For most organisations, the process of cognification is the single biggest challenge of the next five years. Everything will get smarter – in theory. The limitations of existing computer chips, however, is slowing down the process. Put simply, today’s technology simply isn’t up to the job.
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“What we heard universally was that current hardware was holding developers back,” says Nigel Toon, co-founder of Graphcore , the Bristol-based startup behind a new chip to help speed up the process-hogging, resource-intensive deployment of .
By using and vast datasets, some neural networks function sufficiently well. The more powerful systems in development, however, struggle to process complex rapid-fire calculations at speed if using computer processing units (CPUs) which work sequentially. Latency, in other words, has slowed.
“For 70 years we have programmed computers to work on instructions step-by-step,” says Toon, 54. , however, involves computers and adapting from the data they process. Speech is simple enough to understand and can be handled by existing technology. Understanding entire languages and the context in which words are said is more difficult, requiring systems to store data as they go and to delve deep into their memory to understand the background to conversations. “The compute required to learn from data is very different to the traditional process. It’s a completely different type of workload,” says Toon.
Stopgap solutions – including putting the CPU in the cloud to share the workload and using graphics processing units (GPUs) – aren’t fast enough for the rapidly advancing world of . Google, Amazon and Apple are already working on hardware to solve this, prompting a flood of VC capital into previously unfashionable chip startups.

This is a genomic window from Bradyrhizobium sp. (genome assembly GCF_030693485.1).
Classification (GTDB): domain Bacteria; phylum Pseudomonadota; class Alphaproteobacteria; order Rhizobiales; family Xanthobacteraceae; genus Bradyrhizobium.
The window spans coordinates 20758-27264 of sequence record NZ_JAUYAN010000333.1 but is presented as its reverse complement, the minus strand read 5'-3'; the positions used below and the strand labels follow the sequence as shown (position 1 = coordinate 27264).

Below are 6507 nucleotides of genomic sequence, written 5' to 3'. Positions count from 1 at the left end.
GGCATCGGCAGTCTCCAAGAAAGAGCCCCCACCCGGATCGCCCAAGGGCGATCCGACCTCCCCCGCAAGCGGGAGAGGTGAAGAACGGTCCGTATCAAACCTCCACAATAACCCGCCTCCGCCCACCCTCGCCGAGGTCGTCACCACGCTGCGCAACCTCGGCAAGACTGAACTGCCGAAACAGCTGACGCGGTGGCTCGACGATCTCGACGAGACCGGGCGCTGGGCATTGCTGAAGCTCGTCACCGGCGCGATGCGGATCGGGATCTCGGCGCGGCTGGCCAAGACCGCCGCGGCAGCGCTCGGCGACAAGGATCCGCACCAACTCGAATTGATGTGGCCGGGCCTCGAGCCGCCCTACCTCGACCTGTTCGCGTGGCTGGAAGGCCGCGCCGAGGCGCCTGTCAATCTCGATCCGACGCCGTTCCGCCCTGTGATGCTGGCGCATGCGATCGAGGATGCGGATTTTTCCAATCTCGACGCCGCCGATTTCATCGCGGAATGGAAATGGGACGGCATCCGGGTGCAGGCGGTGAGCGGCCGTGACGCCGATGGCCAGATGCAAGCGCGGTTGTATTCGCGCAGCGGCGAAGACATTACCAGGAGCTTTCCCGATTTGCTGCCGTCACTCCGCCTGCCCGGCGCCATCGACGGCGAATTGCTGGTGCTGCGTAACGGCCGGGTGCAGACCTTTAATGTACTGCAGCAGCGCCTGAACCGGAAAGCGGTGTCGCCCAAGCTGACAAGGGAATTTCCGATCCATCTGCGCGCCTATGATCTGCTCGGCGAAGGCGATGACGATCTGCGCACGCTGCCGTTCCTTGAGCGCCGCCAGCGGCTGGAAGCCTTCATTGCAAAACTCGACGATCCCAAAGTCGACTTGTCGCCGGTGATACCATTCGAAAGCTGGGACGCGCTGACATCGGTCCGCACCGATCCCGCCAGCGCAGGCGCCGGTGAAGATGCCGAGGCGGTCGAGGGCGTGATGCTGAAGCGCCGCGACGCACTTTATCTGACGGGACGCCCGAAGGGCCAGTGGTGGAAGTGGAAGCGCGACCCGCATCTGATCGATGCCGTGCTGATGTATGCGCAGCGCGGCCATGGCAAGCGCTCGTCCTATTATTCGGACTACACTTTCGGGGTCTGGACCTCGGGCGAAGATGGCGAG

Toon’s prior experience – he and co-founder Simon Knowles launched semiconductor company Icera in 2002, later selling it to chip-maker Nvidia for $435 million (£315 million) in 2011 – inspired him to think about the hardware limits artificial intelligence is butting up against.
In 2016, Toon and Knowles met researchers to learn about their frustrations and future plans. The pair decided to work from first principles, thinking less about code and more about the computer itself. Their solution required building an entirely new type of processor – and thinking about computer workloads in a different way.
Ordinarily, CPUs solve problems by collecting blocks of data, then running algorithms or logic operations on that information in sequence. Modern quad-core chips have four parallel processors. GPUs, designed for gaming, have parallel processors that can perform multiple tasks at the same time. With systems, computers need to pull huge amounts of data in parallel from various locations, then process it quickly. This process is known as graph computing, which focuses on nodes and networks rather than if-then instructions. […]